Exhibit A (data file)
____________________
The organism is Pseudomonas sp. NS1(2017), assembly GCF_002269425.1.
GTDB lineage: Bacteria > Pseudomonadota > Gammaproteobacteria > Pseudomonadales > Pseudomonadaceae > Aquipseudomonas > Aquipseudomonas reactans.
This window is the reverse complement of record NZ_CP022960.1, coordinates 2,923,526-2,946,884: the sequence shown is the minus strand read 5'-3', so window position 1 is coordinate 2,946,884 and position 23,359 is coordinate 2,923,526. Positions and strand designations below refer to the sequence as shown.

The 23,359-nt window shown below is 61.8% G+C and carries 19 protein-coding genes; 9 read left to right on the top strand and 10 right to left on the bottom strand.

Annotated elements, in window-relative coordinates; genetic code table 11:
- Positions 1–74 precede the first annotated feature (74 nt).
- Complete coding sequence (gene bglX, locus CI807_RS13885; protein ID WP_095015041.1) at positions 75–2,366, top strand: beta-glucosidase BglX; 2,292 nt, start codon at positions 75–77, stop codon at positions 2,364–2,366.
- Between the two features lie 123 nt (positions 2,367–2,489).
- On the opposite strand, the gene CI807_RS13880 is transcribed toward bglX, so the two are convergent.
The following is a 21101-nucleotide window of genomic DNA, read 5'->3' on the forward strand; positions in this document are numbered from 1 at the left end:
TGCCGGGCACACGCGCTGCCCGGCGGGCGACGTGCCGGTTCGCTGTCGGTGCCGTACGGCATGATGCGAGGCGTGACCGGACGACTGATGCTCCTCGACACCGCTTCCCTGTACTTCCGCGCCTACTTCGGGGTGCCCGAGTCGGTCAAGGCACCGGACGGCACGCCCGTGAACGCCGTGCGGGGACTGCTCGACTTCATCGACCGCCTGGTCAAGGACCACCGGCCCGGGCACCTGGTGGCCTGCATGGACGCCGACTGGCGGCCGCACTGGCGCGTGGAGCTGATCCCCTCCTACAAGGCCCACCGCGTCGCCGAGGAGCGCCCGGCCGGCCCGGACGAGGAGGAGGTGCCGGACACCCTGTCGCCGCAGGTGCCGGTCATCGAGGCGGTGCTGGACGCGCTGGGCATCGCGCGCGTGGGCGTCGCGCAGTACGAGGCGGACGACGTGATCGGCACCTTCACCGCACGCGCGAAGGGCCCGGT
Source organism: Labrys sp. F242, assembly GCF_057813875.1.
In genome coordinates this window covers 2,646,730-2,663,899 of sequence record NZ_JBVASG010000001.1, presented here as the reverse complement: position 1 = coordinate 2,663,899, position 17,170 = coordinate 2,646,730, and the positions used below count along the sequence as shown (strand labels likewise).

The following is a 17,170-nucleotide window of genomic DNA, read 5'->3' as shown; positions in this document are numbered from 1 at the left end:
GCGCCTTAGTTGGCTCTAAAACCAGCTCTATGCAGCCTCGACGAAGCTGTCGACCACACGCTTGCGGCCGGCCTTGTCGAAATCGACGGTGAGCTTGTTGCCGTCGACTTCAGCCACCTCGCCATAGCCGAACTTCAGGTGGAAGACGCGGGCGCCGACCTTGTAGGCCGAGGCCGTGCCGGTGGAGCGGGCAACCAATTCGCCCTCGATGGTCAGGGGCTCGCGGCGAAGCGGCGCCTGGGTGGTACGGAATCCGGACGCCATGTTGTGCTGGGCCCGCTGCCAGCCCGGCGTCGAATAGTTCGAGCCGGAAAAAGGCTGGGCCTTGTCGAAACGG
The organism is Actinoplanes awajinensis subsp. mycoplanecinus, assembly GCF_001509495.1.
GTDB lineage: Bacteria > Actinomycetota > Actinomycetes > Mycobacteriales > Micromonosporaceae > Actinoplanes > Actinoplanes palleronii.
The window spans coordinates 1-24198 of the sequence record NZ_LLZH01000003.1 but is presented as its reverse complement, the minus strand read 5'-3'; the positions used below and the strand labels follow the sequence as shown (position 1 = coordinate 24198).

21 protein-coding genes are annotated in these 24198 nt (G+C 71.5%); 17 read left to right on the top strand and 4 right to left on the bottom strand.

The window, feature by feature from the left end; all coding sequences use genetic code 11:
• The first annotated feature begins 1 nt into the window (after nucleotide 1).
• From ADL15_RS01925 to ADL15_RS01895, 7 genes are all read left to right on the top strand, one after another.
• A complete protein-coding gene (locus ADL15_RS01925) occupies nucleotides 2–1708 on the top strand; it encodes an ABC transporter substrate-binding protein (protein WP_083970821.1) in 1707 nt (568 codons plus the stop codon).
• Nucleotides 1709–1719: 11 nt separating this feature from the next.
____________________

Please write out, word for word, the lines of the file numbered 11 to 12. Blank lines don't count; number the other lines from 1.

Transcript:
TGCCGGGCACACGCGCTGCCCGGCGGGCGACGTGCCGGTTCGCTGTCGGTGCCGTACGGCATGATGCGAGGCGTGACCGGACGACTGATGCTCCTCGACACCGCTTCCCTGTACTTCCGCGCCTACTTCGGGGTGCCCGAGTCGGTCAAGGCACCGGACGGCACGCCCGTGAACGCCGTGCGGGGACTGCTCGACTTCATCGACCGCCTGGTCAAGGACCACCGGCCCGGGCACCTGGTGGCCTGCATGGACGCCGACTGGCGGCCGCACTGGCGCGTGGAGCTGATCCCCTCCTACAAGGCCCACCGCGTCGCCGAGGAGCGCCCGGCCGGCCCGGACGAGGAGGAGGTGCCGGACACCCTGTCGCCGCAGGTGCCGGTCATCGAGGCGGTGCTGGACGCGCTGGGCATCGCGCGCGTGGGCGTCGCGCAGTACGAGGCGGACGACGTGATCGGCACCTTCACCGCACGCGCGAAGGGCCCGGT
Source organism: Labrys sp. F242, assembly GCF_057813875.1.